Airman Battle Uniform
A captain of the United States Air Force wearing the Airman Battle Uniform
TypeMilitary camouflage patterned uniform
Place of originUnited States
Service history
In service2007–2021 (USAF/USSF)[a]

2016–present (Civil Air Patrol)
Used by
WarsGlobal War on Terrorism
Production history
VariantsAirman Battle Shirt (ABS)
Airman Battle System-Ground (ABS-G)

The Airman Battle Uniform (ABU) is a U.S. camouflage combat uniform formerly worn by members of the United States Air Force, United States Space Force, and some civilian employees of the U.S. Department of the Air Force until April 2021. It replaced the Battle Dress Uniform and Desert Camouflage Uniform on 1 November 2011 after a four-year phase-in period.[2]

On 14 May 2018, The U.S. Air Force announced that all airmen will transition from the Airman Battle Uniform to the OCP Uniform. All airmen have been permitted to wear the OCP Uniform since 1 October 2018, and the wear out date for the ABU was 1 April 2021.[3] The ABU is currently worn by the Civil Air Patrol.[4]



2003–2006: Prototypes and testing

Experimental Blue Tigerstripe camouflage

The first prototype of the ABU was unveiled in the summer of 2003. The early uniform prototypes consisted of trousers, an embroidered undershirt, and a blouse. The prototype camouflage pattern was a blue/gray, tigerstripe pattern, based upon the tigerstripe uniforms worn by airmen during the Vietnam War.

After months of wear testing, Air Force officials revised the color scheme and camouflage pattern due to feedback received from airmen. The new semi-pixelated tiger-stripe pattern would trade its dominant blue overtones for a more subdued palette, similar to the Universal Camouflage Pattern, but with some added slate blue tones.[5] The uniform maintains a similar cut to the previous Battle Dress Uniform, rather than the contemporary Army Combat Uniform.[citation needed] The fabric was made in 50-50 nylon and cotton in order to reduce the need for summer/winter-type uniforms.[6]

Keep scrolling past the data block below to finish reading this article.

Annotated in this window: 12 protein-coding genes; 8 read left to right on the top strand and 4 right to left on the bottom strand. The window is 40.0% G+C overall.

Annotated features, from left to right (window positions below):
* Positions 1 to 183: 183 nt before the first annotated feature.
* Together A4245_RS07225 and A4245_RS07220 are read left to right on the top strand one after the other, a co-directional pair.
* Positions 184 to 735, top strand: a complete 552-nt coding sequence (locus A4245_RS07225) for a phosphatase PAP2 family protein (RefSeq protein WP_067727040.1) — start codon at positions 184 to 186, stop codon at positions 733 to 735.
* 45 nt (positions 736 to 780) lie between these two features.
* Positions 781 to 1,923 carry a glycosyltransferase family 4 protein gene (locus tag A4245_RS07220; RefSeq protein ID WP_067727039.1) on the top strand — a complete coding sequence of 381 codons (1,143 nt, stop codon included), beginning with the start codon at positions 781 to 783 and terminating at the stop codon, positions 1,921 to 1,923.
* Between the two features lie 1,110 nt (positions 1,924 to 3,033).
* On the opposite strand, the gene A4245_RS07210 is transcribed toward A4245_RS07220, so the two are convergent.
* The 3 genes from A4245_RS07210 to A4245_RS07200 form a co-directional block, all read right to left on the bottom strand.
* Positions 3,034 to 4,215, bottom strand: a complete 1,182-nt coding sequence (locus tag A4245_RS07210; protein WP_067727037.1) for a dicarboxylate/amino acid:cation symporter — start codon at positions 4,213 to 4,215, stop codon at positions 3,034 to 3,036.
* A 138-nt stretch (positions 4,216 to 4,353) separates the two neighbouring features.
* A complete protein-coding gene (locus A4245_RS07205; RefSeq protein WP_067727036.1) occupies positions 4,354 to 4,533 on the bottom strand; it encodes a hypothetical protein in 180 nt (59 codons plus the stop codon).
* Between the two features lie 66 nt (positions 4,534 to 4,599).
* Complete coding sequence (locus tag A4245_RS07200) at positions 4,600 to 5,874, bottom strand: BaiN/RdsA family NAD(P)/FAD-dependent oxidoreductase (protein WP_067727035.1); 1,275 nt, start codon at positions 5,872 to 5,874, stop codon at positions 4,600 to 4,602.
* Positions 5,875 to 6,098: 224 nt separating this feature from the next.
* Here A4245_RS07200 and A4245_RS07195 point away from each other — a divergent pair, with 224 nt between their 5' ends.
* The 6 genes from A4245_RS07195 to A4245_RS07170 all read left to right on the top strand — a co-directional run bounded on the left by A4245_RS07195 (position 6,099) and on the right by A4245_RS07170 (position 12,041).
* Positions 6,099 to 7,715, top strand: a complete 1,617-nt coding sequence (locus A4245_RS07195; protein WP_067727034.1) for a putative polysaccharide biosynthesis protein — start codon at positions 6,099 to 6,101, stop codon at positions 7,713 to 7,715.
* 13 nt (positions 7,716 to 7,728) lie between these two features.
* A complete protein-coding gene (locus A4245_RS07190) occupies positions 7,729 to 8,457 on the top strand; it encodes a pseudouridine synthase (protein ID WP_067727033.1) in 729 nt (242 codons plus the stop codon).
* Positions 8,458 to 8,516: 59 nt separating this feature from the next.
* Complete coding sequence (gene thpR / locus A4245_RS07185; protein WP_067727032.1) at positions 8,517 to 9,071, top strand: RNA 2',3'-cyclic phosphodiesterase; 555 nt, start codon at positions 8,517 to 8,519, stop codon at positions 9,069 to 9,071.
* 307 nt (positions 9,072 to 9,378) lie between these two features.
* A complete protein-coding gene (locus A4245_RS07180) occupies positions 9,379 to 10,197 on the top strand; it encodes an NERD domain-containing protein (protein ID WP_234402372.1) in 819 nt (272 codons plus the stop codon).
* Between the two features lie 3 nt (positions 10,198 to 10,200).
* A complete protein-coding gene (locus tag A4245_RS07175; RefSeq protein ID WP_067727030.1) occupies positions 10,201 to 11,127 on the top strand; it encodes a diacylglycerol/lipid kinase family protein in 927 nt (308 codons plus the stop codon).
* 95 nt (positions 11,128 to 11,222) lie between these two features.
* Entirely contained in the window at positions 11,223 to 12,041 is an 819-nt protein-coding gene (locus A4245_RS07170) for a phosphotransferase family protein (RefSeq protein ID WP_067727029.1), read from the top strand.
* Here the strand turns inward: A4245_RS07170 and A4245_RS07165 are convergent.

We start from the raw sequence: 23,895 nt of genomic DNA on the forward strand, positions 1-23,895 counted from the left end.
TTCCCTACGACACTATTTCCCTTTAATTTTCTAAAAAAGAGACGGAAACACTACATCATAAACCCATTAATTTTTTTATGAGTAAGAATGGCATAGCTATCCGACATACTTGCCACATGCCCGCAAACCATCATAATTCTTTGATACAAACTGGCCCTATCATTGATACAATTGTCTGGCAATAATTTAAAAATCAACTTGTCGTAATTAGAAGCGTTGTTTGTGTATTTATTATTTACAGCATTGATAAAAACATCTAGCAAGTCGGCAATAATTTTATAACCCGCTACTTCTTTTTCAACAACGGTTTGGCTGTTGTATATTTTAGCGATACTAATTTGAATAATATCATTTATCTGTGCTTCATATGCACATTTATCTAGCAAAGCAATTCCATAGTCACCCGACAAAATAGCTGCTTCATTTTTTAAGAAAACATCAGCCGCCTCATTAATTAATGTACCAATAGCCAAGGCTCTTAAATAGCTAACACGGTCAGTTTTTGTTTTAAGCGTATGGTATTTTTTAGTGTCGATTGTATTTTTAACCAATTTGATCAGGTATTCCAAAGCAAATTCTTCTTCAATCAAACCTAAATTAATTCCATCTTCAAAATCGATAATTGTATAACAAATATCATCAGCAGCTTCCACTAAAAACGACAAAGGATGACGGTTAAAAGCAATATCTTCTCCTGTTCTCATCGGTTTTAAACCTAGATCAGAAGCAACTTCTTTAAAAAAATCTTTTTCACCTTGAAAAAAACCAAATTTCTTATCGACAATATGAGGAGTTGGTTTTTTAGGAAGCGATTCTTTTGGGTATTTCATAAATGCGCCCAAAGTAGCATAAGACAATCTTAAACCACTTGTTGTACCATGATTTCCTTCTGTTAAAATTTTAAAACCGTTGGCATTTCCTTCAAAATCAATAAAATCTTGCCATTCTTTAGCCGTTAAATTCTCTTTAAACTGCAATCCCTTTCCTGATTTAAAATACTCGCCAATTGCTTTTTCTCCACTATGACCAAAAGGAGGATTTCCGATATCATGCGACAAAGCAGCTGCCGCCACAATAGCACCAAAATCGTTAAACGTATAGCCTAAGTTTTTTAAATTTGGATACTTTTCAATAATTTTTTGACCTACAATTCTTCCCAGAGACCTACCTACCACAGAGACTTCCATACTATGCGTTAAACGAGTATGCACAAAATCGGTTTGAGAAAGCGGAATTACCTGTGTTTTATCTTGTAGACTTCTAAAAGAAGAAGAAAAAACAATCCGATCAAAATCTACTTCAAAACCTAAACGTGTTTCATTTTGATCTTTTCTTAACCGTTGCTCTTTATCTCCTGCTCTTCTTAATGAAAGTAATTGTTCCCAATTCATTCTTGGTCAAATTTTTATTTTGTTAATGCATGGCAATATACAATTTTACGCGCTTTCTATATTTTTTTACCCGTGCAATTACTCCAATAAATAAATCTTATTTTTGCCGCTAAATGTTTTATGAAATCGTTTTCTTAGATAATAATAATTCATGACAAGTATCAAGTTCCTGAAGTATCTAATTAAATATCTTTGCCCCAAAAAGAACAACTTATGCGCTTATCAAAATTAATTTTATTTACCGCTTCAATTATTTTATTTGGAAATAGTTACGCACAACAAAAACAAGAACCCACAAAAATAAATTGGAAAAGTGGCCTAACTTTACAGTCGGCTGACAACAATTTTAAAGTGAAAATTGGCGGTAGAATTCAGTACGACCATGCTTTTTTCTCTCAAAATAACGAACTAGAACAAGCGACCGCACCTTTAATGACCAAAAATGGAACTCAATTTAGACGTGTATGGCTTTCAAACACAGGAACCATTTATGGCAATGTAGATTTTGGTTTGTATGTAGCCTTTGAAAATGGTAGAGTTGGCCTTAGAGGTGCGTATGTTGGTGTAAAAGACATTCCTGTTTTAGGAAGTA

2007: ABU Roll-out

On 2 October 2007, the Air Force began issuing the ABU to enlisted trainees in Basic Military Training at Lackland Air Force Base, was issued to the Class of 2012 at the United States Air Force Academy on 26 June 2008, and was made available for all airmen. Since 2008, it has been issued to airmen deploying to locations in the CENTCOM area of responsibility.

ABU digital tiger-stripe pattern

2009: Airman Battle Shirt introduced

Starting in 2009, airmen who were in ground combat roles, such as Security Forces, were issued the new Airman Battle Shirt (ABS). The ABS was based on the Army Combat Shirt (ACS). Like the ACS, the ABS is a stand-alone shirt designed specifically for use with Improved Outer Tactical Vest armor in warm and hot weather. It is intended to greatly increase user comfort through the use of lightweight, moisture-wicking, and breathable fabrics. The ABS features the same tiger stripe pattern on the sleeves.[7]


In 2010, the Operation Enduring Freedom Pattern Army Combat Uniform was authorized to replace the Airman Battle Uniform for airmen in the War in Afghanistan.[8]

In June 2011, The Air Force Times released the announcement of a summer weight ABU to be available in 2012. The Improved Airman Battle Uniform will be made of a 50–50 nylon-cotton blend and was composed of the same material used by the Army for the ACU. Just like the ABU, the IABU is machine washable and also wrinkle resistant. Chief of Staff of the Air Force Gen. Norton A. Schwartz gave approval of the IABU coat and pants which will be available to trainees at Basic Military Training first.[9]

The ABU was fully phased in on 1 October 2011, completely replacing the BDU and DCU[10] though most airmen had been wearing the ABU for several years by that point.

2016: Civil Air Patrol adopts the ABU

Civil Air Patrol cadet wearing Airman Battle Uniform (ABU)

The Air Force's civilian auxiliary, Civil Air Patrol, wear-tested the ABU in late 2015, and in May 2016, the national commander of the Civil Air Patrol issued a memorandum allowing the wear of the ABU effective 15 June 2016. However, the uniform is worn with dark blue background and light silver lettering name and branch tapes and black boots in order to distinguish CAP personnel.[11]